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Yorktown Trail Volunteers Make New Connection

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Volunteers, including Jane Daniels, left, and state park employees cut the ribbon on the new bridge. Credits: Brian Marschhauser
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Hikers try out the new bridge. Credits: Brian Marschhauser
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YORKTOWN, N.Y. – Dozens of volunteers and state park staff worked a collective 450 hours to complete a bridge connecting a trail from FDR State Park to Baldwin Road. The bridge, accessible by a 0.8 mile hike on a trail opposite French Hill School, was unveiled Saturday in a ceremony.

Overseeing the project was Jane Daniels, a Yorktown resident and president of the Friends of FDR Park. Daniels has volunteered her time to build, connect and refurbish Yorktown’s expansive trail system since the late 1970s. Now, in retirement, connecting FDR State Park to the North County Trailway and business district of Yorktown Heights is Daniels’ priority.

The 32-foot bridge unveiled Saturday connects the Crom Pond trail to the Mohansic Trailway. Crom Pond begins in FDR Park, and the Mohansic Trailway currently ends on Baldwin Road. Volunteers are currently working to expand the latter trail to Route 118.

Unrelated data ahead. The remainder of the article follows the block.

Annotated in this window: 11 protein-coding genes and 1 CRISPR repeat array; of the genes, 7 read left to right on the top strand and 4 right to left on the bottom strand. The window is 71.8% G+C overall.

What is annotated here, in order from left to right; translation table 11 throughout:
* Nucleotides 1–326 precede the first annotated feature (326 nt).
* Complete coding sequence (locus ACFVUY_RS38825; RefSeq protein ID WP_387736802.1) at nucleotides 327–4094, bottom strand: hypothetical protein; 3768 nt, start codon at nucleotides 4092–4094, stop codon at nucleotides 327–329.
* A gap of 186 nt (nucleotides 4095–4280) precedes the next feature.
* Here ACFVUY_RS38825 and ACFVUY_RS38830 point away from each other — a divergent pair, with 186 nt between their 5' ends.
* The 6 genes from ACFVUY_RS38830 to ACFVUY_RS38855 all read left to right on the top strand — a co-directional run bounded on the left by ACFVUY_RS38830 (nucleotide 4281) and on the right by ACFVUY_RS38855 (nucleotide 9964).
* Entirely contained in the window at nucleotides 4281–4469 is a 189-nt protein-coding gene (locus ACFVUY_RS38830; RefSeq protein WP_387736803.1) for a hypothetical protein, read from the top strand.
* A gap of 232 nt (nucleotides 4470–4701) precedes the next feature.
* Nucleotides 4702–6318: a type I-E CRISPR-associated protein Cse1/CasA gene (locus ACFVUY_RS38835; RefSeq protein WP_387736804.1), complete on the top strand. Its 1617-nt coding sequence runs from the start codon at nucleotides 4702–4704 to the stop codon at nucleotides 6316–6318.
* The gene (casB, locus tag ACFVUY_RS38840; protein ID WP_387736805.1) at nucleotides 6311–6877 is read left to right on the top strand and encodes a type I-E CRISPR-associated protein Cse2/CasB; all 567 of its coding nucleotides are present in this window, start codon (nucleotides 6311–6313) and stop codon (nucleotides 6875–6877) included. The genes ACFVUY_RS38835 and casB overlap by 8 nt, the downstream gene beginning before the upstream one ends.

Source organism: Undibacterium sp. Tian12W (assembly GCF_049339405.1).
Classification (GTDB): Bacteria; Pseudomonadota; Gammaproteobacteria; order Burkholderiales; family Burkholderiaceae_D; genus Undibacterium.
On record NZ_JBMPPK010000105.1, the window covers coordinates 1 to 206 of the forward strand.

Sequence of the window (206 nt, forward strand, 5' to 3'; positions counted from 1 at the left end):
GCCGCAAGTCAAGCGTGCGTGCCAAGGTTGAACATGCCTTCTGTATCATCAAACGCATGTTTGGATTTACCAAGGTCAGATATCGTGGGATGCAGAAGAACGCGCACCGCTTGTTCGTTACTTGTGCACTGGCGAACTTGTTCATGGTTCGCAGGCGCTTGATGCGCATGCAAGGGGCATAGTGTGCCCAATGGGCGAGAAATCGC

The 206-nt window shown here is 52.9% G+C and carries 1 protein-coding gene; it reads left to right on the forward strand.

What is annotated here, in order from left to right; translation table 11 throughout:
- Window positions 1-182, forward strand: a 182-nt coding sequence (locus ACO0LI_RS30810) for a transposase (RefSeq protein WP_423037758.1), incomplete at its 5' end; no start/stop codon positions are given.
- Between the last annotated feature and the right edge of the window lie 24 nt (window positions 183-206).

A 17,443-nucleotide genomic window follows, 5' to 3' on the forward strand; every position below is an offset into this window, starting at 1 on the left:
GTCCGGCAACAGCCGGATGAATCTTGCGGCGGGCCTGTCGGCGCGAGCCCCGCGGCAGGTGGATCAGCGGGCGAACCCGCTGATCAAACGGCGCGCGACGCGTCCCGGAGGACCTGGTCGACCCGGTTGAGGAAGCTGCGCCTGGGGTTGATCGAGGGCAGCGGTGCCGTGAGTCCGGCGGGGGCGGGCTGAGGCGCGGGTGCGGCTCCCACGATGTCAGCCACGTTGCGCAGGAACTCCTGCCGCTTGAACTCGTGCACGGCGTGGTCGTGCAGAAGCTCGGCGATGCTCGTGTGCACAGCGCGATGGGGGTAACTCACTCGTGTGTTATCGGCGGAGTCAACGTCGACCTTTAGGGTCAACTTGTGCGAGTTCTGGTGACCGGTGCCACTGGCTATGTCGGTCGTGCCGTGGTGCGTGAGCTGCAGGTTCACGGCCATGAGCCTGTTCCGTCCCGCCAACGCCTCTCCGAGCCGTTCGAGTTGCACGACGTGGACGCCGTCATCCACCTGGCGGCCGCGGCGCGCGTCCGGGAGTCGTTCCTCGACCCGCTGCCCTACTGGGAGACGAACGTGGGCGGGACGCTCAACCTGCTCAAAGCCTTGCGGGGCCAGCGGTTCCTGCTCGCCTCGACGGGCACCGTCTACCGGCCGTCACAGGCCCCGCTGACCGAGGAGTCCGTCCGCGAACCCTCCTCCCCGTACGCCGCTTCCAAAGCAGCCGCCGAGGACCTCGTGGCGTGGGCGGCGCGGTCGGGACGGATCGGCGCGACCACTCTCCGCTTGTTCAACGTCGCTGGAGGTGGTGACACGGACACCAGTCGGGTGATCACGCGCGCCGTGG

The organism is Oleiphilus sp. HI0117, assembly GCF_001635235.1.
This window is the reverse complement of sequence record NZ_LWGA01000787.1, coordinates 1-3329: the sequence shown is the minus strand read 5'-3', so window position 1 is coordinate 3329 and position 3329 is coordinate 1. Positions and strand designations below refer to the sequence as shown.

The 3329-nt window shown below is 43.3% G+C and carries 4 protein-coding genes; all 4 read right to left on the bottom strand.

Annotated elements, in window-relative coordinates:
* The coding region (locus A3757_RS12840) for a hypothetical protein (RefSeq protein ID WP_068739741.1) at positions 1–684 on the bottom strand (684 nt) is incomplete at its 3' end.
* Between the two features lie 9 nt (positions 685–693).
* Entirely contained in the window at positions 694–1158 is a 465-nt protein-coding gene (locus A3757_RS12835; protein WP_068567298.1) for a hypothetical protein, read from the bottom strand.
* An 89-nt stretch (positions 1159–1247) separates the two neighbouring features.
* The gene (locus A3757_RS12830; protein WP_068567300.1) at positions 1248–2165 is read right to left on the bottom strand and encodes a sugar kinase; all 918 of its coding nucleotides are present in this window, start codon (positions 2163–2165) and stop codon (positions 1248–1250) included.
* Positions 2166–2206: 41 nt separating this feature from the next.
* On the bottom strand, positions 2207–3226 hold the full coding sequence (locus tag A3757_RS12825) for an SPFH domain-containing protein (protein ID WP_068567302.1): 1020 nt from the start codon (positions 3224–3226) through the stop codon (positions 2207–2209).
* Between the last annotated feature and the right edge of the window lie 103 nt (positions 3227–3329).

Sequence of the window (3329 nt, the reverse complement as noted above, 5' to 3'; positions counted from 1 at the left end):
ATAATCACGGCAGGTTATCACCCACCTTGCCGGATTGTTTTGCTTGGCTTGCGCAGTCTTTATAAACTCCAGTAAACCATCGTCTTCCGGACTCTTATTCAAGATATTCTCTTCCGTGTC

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Last year, Eagle Scout Eric Fitzgerald of Troop 165 built another bridge along the trailway. His bridge is closer to FDR Park.

All told, 38 people worked on the most recent bridge, totaling 350 hours, said Daniels, who spent 100 hours of time acting as administrator on the project. She thanked the New York/New Jersey Trail Conference; FDR Park staff; the Taconic region of the New York State Parks Recreation & Historic Preservation; the Westchester Mountain Biking Association; Fitzgerald and Troop 165; Pleasantville MTB (Mountain Bike Trails); and Friends of FDR Park.

“Without them, I couldn’t have built the bridge,” Daniels said. “I don’t hammer nails, I just find the people who can do it.”

Linda Cooper, former town supervisor (1996-2007) and state parks regional director, said making this connection was a long-time dream for her.

“This town is as large as Manhattan, and people don’t think about it,” Cooper said. “But with the 40 square miles, to be able to go across it, to be able to go up and down it, and to be able to connect into a larger system is an amazing thing.”

The volunteers made use of a $7,500 federal grant to complete this phase of the project, which included the two bridges and a boardwalk. Because the money came from the federal government, Cooper said, it was subject to review by several federal organizations, such as the Department of Transportation, Army Corps of Engineers, and the National Fish and Wildlife Foundation.

“It had every possible overseer involved on this tiny project,” Cooper said. “It took a lot of people to make it come together.”

The second phase of the project, connecting Baldwin Road to Route 118, is currently being reviewed by the town board. A wetlands permit is required to complete the work.

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